I had a lovely surprise this weekend when I discovered that my book is up on Goodreads and Amazon! I hadn’t been sure when it was going up, but seeing it on there was magical. Every step of this process towards publication has moved closer and closer to feeling like a real thing that’s going to happen. My book is going to be a thing. People are going to hold it and read it and snuggle it. (Okay, maybe only I will snuggle it.)

Of course, then come those moments of OMG PEOPLE ARE GOING TO READ MY BOOK. It’s thrilling and terrifying at the same time. But that’s a neurotic post for another time.

In the meantime, I’ve updated my book page. Check it out.

Seeing this next step in the journey realized has gotten me thinking about the various paths I’ve seen my friends take down the long road to publication. I feel so blessed to know so many talented authors, some published, some not yet to that point. Some journeys are vastly different, like the difference between indie publishing and traditional publishing. Neither is better or worse. They’re just different. Some more a little more similar, such as publishing with small presses or large, but there are still many differences.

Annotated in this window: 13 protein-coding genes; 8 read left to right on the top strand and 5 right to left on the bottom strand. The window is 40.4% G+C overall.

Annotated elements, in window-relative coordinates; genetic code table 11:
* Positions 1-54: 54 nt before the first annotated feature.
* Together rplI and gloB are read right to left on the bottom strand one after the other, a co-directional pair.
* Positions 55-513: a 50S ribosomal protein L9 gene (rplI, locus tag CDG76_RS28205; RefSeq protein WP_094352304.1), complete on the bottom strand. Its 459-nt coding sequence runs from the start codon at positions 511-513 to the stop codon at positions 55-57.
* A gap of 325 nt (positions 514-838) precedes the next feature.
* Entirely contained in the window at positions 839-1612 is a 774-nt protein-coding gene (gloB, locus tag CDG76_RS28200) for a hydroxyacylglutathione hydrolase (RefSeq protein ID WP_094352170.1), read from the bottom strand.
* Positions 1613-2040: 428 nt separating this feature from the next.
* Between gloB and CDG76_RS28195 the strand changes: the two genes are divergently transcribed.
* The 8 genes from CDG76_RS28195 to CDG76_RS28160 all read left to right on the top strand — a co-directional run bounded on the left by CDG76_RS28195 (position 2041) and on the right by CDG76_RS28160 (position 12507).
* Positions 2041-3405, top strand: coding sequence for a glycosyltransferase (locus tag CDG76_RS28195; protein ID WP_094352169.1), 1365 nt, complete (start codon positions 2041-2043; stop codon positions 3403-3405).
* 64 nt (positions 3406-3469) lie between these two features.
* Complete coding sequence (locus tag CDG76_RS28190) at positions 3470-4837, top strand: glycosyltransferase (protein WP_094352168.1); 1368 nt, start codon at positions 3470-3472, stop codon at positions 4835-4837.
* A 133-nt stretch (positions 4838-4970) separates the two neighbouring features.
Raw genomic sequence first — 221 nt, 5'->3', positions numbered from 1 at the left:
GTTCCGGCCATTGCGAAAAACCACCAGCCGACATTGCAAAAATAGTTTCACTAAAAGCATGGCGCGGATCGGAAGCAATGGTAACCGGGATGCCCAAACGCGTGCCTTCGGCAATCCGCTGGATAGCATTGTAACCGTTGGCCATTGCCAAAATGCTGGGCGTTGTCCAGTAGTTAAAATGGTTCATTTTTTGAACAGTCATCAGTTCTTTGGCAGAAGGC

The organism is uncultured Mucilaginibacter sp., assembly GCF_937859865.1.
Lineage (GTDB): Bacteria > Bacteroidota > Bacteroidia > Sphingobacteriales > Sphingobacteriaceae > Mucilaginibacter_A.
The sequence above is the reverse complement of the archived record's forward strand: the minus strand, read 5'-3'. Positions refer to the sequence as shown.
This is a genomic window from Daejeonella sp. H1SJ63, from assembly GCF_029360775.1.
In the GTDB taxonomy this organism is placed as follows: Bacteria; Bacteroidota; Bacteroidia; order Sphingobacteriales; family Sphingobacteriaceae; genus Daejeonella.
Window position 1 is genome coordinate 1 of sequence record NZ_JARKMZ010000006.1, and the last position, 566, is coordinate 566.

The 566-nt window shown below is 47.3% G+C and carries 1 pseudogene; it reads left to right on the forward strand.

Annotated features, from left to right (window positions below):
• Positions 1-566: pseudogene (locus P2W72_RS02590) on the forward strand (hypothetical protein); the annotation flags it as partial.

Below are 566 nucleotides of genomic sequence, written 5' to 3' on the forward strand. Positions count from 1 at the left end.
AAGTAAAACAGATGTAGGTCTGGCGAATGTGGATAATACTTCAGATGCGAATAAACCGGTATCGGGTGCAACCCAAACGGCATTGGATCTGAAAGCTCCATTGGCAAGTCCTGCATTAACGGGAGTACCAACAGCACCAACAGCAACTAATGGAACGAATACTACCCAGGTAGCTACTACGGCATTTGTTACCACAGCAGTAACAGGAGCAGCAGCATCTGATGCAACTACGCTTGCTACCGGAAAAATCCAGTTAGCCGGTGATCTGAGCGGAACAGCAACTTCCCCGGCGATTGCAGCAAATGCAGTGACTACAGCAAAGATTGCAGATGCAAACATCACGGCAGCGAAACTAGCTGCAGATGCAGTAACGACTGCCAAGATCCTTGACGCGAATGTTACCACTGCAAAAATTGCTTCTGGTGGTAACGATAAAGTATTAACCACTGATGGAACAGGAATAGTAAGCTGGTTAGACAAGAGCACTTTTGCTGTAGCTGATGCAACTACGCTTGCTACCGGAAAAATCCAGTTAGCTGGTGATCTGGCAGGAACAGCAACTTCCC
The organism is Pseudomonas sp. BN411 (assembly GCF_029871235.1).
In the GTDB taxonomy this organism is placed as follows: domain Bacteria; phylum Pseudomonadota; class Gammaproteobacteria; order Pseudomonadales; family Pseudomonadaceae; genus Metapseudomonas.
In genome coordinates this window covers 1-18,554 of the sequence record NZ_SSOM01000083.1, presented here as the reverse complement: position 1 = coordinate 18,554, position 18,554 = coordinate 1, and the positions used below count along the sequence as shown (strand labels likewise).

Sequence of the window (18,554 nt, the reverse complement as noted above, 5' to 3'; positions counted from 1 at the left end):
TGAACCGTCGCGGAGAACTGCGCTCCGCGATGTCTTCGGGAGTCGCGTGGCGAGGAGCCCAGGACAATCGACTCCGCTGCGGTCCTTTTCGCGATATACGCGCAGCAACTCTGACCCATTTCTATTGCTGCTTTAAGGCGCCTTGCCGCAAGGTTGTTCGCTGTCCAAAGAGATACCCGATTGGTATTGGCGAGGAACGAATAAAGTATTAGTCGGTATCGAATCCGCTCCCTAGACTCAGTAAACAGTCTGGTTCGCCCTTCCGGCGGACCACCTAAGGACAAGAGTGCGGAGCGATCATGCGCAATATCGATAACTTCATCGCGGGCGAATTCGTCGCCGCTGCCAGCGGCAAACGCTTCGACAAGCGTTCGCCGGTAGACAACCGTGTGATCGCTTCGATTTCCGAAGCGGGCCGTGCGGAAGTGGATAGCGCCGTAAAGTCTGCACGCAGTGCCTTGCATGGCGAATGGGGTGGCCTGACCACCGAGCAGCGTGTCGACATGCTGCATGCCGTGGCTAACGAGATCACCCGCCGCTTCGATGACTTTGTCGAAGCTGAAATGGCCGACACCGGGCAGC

What has really fascinated me is talking with others on the most similar path to my own. (Since that is the only path I have personal experience in.) I’m blessed to be publishing traditionally with a Big 5 publisher. I have several friends in the same position, with different publishers and imprints. And every publisher, every imprint, does things a little differently. Edits come quickly or may take longer. Covers are discussed before edits are finished or after. Marketing, cover reveals, all the planning that goes into getting those books on the shelves (and oh my gracious I had no idea how much goes into this process, it’s incredible!), all are different depending on the press.

This is where that same advice that we’ve heard from the time we were baby queriers comes in.